Adult-onset Still disease (AOSD) is a systemic inflammatory condition that clinically manifests as spiking fevers, arthralgia, evanescent skin rash, and lymphadenopathy. 1 The most commonly used criteria for diagnosing AOSD are the Yamaguchi criteria. 2 The major criteria include high fever for more than 1 week, arthralgia for more than 2 weeks, leukocytosis, and an evanescent skin rash. The minor criteria consist of sore throat, lymphadenopathy and/or splenomegaly, liver dysfunction, and negative rheumatoid factor and antinuclear antibodies. Classically, the skin rash is described as an evanescent, salmon-colored erythema involving the extremities. Nevertheless, unusual cutaneous eruptions have been reported in AOSD, including persistent pruritic papules and plaques. 3 Importantly, this atypical rash demonstrates specific histologic findings that are not found on routine histopathology of a typical evanescent rash. We describe 2 patients with this atypical cutaneous eruption along with the unique histopathologic findings of AOSD.
A 23-year-old Chinese woman presented with periodic fevers, persistent rash, and joint pain of 2 years’ duration. Her medical history included splenectomy for hepatosplenomegaly as well as evaluation by hematology for lymphadenopathy; a cervical lymph node biopsy showed lymphoid and follicular hyperplasia.
Twenty days later, the patient was referred to the dermatology department for evaluation of the persistent rash. The patient described a history of flushing of the face, severe joint pain in both arms and legs, aching muscles, and persistent sore throat. The patient did not report any history of drug ingestion. Physical examination revealed a fever (temperature, 39.2°C); swollen nontender lymph nodes in the neck, axillae, and groin; and salmon-colored and hyperpigmented patches and thin plaques over the neck, chest, abdomen, and arms (Figure 1). A splenectomy scar also was noted. Peripheral blood was collected for laboratory analyses, which revealed transaminitis and moderate hyperferritinemia (Table). An autoimmune panel was negative for rheumatoid factor, antinuclear antibodies, and antineutrophil cytoplasmic antibodies. The patient was admitted to the hospital, and a skin biopsy was performed. Histology showed superficial dyskeratotic keratinocytes and sparse perivascular infiltration of neutrophils in the upper dermis (Figure 2).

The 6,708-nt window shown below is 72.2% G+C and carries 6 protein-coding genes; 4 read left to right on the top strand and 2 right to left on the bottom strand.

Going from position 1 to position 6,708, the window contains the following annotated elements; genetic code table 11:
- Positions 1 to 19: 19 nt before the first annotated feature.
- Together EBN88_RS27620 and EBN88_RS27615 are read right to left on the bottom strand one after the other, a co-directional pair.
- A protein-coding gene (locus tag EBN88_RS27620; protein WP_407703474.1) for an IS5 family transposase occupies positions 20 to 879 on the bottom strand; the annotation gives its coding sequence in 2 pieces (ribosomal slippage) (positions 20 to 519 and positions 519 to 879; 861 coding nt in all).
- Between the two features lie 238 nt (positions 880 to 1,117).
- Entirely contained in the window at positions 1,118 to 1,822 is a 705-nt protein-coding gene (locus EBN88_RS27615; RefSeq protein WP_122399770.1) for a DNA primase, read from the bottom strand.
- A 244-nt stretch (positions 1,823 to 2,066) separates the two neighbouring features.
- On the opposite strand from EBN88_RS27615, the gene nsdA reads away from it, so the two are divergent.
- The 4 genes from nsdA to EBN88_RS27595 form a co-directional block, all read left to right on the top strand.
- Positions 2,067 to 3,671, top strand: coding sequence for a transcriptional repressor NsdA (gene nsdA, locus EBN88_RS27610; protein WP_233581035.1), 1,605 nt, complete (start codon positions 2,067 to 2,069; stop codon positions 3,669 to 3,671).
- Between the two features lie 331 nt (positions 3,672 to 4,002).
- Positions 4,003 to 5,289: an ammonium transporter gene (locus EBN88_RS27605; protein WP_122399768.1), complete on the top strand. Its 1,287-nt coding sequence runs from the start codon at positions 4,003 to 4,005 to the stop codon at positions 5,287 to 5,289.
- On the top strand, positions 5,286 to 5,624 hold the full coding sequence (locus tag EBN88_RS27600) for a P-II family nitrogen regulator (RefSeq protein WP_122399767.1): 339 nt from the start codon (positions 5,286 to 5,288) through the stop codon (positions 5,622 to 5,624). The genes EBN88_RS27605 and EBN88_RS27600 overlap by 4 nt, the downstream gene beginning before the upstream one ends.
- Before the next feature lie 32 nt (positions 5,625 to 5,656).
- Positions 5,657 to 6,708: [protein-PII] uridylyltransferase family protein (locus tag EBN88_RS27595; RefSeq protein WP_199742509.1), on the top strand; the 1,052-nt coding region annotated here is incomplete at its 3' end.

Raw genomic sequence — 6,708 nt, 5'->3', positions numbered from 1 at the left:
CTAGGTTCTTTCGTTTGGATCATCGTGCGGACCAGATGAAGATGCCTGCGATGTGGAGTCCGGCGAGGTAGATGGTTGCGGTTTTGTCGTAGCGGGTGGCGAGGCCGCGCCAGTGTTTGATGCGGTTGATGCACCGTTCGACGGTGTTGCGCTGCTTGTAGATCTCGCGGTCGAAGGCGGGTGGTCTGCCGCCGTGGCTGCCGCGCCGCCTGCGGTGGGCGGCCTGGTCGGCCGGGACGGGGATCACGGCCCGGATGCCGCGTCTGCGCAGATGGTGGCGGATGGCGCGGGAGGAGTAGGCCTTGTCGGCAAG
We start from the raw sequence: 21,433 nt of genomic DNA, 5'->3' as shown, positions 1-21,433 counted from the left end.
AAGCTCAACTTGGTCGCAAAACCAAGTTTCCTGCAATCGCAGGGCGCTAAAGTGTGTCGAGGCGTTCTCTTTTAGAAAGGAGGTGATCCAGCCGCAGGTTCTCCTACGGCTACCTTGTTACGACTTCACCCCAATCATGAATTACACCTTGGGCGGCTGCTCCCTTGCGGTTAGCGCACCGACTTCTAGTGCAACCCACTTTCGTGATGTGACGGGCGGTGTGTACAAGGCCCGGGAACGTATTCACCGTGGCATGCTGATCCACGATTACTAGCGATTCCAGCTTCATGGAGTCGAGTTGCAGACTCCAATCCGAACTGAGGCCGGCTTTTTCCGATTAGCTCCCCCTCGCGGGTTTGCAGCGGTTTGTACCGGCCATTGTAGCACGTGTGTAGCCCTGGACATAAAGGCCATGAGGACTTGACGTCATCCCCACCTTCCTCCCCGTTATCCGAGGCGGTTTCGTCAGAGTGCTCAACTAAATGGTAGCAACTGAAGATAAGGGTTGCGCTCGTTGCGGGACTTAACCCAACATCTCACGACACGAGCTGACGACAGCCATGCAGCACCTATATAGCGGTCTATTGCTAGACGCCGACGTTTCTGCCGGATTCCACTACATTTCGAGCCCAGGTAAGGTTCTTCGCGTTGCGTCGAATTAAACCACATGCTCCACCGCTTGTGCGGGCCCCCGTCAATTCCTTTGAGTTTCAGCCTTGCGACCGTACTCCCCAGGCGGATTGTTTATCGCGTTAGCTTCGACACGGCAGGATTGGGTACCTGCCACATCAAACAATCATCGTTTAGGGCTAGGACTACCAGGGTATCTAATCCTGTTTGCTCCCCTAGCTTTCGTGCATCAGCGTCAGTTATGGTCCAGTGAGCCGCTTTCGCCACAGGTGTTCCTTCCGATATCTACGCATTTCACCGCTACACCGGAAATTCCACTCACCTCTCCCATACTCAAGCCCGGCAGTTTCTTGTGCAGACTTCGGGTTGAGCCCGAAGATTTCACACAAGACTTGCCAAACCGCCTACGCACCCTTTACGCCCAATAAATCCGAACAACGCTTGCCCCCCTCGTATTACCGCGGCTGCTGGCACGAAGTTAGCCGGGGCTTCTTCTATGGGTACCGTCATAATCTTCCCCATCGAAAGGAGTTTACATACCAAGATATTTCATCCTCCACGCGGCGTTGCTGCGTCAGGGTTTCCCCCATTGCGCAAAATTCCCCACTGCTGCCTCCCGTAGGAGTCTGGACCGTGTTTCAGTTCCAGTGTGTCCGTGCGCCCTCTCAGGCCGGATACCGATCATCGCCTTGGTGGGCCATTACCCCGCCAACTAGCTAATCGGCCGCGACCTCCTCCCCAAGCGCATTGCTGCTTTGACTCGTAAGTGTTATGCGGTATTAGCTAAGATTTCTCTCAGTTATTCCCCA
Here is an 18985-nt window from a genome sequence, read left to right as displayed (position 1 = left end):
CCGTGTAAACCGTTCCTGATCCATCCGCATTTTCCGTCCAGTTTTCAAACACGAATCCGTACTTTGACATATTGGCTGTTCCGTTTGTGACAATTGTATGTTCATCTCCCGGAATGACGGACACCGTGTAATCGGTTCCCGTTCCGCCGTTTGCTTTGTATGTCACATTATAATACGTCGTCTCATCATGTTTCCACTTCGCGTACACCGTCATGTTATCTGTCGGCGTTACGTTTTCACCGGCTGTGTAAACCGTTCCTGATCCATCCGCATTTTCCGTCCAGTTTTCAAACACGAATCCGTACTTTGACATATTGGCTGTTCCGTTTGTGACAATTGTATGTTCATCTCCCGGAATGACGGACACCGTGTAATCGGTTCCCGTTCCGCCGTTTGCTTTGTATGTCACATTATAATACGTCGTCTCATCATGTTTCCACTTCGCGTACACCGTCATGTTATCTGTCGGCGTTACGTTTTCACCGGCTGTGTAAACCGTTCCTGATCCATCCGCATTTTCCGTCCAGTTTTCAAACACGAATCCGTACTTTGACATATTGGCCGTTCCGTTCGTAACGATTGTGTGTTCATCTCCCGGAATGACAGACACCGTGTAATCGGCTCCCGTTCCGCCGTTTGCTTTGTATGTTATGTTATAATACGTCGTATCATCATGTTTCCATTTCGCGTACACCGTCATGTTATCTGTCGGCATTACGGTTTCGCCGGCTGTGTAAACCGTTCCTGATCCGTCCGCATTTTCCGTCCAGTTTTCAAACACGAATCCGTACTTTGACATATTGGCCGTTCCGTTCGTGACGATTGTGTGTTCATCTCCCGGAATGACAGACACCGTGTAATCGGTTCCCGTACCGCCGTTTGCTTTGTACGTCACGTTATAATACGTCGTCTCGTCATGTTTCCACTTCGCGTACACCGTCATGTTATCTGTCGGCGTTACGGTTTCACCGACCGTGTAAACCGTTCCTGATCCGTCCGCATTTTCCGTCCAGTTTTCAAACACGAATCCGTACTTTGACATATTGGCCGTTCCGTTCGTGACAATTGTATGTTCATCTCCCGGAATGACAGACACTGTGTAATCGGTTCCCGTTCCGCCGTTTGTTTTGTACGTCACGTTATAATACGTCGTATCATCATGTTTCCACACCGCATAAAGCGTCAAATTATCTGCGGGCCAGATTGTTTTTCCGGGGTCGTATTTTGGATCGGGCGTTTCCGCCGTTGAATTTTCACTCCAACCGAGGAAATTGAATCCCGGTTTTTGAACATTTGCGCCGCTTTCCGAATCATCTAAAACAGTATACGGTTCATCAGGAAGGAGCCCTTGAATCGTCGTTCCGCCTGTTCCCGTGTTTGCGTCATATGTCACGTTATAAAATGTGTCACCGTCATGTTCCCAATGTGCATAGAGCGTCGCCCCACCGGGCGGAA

The patient was diagnosed with AOSD based on fulfillment of the Yamaguchi criteria.2 She was treated with methylprednisolone 60 mg daily and was discharged 14 days later. At 16-month follow-up, the patient demonstrated complete resolution of symptoms with a maintenance dose of prednisolone (7.5 mg daily).
A 23-year-old black woman presented to the emergency department 3 months postpartum with recurrent high fevers, worsening joint pain, and persistent itchy rash of 2 months’ duration. The patient had no history of travel, autoimmune disease, or sick contacts. She occasionally took aspirin for joint pain. Physical examination revealed a fever (temperature, 39.1°C) along with hyperpigmented patches and thin scaly hyperpigmented papules coalescing into a poorly demarcated V-shaped plaque on the upper back and posterior neck, extending to the chest in a shawl-like distribution (Figure 3). Submental lymphadenopathy was present. The spleen was not palpable.
Peripheral blood was collected for laboratory analysis and demonstrated transaminitis and a markedly high ferritin level (Table). An autoimmune panel was negative for rheumatoid factor, antinuclear antibodies, and antineutrophil cytoplasmic antibodies. Skin biopsy was performed and demonstrated many necrotic keratinocytes, singly and in aggregates, distributed from the spinous layer to the stratum corneum. A neutrophilic infiltrate was present in the papillary dermis (Figure 4).
The patient met the Yamaguchi criteria and was subsequently diagnosed with AOSD. She was treated with intravenous methylprednisolone 20 mg every 8 hours and was discharged 1 week later on oral prednisone 60 mg daily to be tapered over a period of months. At 2-week follow-up, the patient continued to experience rash and joint pain; oral methotrexate 10 mg weekly was added to her regimen, as well as vitamin D, calcium, and folic acid supplementation. At the next 2-week follow-up the patient noted improvement in the rash as well as the joint pain, but both still persisted. Prednisone was decreased to 50 mg daily and methotrexate was increased to 15 mg weekly. The patient continued to show improvement over the subsequent 3 months, during which prednisone was tapered to 10 mg daily and methotrexate was increased to 20 mg weekly. The patient showed resolution of symptoms at 3-month follow-up on this regimen, with plans to continue the prednisone taper and maintain methotrexate dosing.